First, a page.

Furthermore, any error in the prosecutor's comments was harmless because the record contains sufficient independent evidence of Moss's guilt concerning the conspiracy charge, including the presentation of several recorded conversations between Moss and Reeves discussing cocaine purchases. Moreover, the court cured all of the complained-of remarks through its jury instructions. See Lopez, 590 F.3d at 1256 (finding that if the district court takes a curative measure in response to prosecutorial misconduct during closing arguments, a court of appeals will reverse only if the evidence is so prejudicial as to be incurable by that measure). Moss has not come close to establishing that the closing argument was so highly prejudicial as to be incurable by the court's instructions. The improper comments did not prejudicially affect Moss's substantial rights, and the district court did not abuse its discretion by refusing to grant a mistrial.


In addition to challenging the sufficiency of the evidence, Reeves contends that the district court erred by attributing at least 150 kilograms of cocaine to him at sentencing. We review for clear error a district court's determination of drug quantity. United States v. Almedina, 686 F.3d 1312, 1315 (11th Cir.2012). The government must establish drug quantity by a preponderance of the evidence. Id. When the amount of the drugs seized does not reflect the scale of the offense, the district court must approximate the drug quantity attributable to the defendant. Id. at 1315–16; see United States v. Frazier, 89 F.3d 1501, 1506 (11th Cir.1996). In estimating the quantity, the trial court may rely on evidence demonstrating the average frequency and amount of a defendant's drug sales over a given period of time. Frazier, 89 F.3d at 1506. “This determination may be based on fair, accurate, and conservative estimates of the drug quantity attributable to a defendant, [but it] cannot be based on calculations of drug quantities that are merely speculative.” Almedina, 686 F.3d at 1316 (quoting United States v. Zapata, 139 F.3d 1355, 1359 (11th Cir.1998) (per curiam)).

The foundation for the district court's calculation of drugs at sentencing was neither “vague” nor “uncertain.” See United States v. Simpson, 228 F.3d 1294, 1301 (2000). Jackson testified that he sold Reeves the following specific amounts: (1) in 2007, between five to ten kilograms of cocaine a week; (2) in 2008, ten kilograms of cocaine a week; (3) in 2009, three kilograms of cocaine twice a week; and (4) in 2010, three kilograms of cocaine, once or twice a week. At sentencing, the district court analyzed this evidence, observing that although the Presentence Investigation Report attributed an approximate minimum of 883 kilograms of cocaine to Reeves, “the real relevant issue” was simply whether a preponderance of the evidence supported a quantity of more than 150 kilograms.11 And the court found that it did, even accepting that Jackson may have “exaggerated somewhat.”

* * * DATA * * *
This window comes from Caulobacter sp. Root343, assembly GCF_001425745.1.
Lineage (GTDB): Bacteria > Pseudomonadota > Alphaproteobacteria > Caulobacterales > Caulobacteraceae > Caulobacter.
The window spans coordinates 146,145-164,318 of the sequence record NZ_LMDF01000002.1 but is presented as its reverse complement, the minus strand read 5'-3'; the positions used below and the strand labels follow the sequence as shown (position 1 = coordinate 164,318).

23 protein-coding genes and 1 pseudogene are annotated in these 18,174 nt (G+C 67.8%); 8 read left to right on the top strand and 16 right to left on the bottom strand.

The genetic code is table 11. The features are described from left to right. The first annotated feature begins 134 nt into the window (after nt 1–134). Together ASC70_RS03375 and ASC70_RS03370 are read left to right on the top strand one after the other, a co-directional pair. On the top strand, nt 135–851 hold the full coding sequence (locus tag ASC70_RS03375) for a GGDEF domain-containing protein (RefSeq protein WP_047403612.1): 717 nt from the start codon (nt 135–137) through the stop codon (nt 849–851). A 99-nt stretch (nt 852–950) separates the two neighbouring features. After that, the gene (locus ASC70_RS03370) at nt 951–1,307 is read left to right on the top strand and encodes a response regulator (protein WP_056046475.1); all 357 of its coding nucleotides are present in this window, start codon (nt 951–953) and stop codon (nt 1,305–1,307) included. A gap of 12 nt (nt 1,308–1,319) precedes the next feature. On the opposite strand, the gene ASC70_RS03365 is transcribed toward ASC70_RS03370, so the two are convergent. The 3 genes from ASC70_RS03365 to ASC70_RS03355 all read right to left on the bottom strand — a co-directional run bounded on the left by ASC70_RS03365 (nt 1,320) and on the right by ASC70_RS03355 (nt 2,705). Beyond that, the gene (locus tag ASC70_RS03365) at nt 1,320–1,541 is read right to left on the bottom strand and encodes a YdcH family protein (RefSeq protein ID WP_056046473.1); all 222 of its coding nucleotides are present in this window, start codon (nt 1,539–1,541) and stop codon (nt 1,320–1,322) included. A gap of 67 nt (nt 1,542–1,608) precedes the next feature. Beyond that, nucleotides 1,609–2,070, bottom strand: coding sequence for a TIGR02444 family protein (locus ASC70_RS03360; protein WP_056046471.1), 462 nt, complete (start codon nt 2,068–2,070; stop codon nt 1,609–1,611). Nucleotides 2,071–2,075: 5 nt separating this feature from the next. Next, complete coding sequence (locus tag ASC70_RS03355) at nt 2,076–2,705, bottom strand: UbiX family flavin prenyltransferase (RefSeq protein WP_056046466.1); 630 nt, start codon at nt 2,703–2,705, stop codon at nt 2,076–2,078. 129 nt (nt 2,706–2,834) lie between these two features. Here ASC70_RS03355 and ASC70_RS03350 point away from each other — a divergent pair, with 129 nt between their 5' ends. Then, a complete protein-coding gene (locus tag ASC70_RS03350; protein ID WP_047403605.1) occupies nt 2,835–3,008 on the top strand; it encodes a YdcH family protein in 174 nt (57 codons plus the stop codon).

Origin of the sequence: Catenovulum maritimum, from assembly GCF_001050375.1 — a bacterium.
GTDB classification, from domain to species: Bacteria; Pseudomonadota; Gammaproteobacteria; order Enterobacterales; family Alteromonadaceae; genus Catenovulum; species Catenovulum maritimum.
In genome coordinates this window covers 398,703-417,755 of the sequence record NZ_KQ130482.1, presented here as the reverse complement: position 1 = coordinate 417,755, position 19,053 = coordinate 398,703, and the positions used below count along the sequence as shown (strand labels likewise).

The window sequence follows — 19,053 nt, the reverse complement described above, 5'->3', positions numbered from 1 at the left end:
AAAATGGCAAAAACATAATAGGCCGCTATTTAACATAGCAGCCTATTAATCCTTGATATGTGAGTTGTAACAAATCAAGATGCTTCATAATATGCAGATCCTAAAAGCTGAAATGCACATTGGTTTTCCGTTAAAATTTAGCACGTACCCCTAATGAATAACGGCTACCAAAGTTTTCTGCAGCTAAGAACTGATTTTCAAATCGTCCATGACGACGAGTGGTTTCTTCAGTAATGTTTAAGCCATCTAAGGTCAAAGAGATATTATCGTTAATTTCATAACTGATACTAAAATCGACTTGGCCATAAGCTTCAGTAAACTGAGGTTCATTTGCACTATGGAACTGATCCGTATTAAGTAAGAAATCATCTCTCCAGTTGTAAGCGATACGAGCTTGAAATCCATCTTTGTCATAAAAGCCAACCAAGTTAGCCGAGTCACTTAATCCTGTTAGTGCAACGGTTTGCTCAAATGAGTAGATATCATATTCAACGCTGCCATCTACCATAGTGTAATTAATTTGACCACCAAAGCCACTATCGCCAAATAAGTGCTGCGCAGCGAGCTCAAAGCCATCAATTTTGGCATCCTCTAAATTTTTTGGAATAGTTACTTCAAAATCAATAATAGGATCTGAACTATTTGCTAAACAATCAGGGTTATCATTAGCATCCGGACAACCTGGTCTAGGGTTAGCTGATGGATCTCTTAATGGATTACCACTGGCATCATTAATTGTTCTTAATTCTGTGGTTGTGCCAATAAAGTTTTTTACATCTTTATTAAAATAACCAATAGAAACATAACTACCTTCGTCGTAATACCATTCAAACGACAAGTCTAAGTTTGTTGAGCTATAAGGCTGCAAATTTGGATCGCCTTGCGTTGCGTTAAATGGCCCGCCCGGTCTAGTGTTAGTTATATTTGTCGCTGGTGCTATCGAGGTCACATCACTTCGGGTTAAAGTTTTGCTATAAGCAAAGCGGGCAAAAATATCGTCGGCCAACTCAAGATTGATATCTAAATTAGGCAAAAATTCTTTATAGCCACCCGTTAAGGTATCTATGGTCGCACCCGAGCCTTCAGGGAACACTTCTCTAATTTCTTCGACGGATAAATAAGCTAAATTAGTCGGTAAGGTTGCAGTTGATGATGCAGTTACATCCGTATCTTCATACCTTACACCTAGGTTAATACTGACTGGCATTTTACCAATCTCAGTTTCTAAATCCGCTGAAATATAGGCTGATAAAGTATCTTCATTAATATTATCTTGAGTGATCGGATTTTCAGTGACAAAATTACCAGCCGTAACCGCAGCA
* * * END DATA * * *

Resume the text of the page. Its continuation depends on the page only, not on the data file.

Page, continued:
The district court acknowledged that there were arguably inconsistencies in Jackson's account, took them into consideration at the sentencing hearing, and discussed Jackson's trial testimony at length. Having conducted both the trial and the sentencing, the district court was in the best position to make credibility choices among various pieces of testimony regarding the quantity of drugs involved in a conspiracy. See United States v. Alred, 144 F.3d 1405, 1417 (11th Cir.1998) (finding no clear error when the district court judge relied on a grand jury witness's testimony of quantity over a different witness's trial testimony of quantity). Indeed, where there are two acceptable views of the evidence, the factfinder's choice cannot be clearly erroneous. United States v. Izquierdo, 448 F.3d 1269, 1278 (11th Cir.2006). A preponderance of the evidence showed that Reeves was responsible for well in excess of 150 kilograms of cocaine, and Reeves has failed to demonstrate why “great deference” should not be accorded to this factual determination. United States v. Gregg, 179 F.3d 1312, 1316 (11th Cir.1999).12

Accordingly, we affirm Reeves's, Halcomb–Reeves's, and Moss's convictions and sentences. But we remand for the limited purpose of correcting the scrivener's errors in Reeves's written judgment.


MARCUS, Circuit Judge: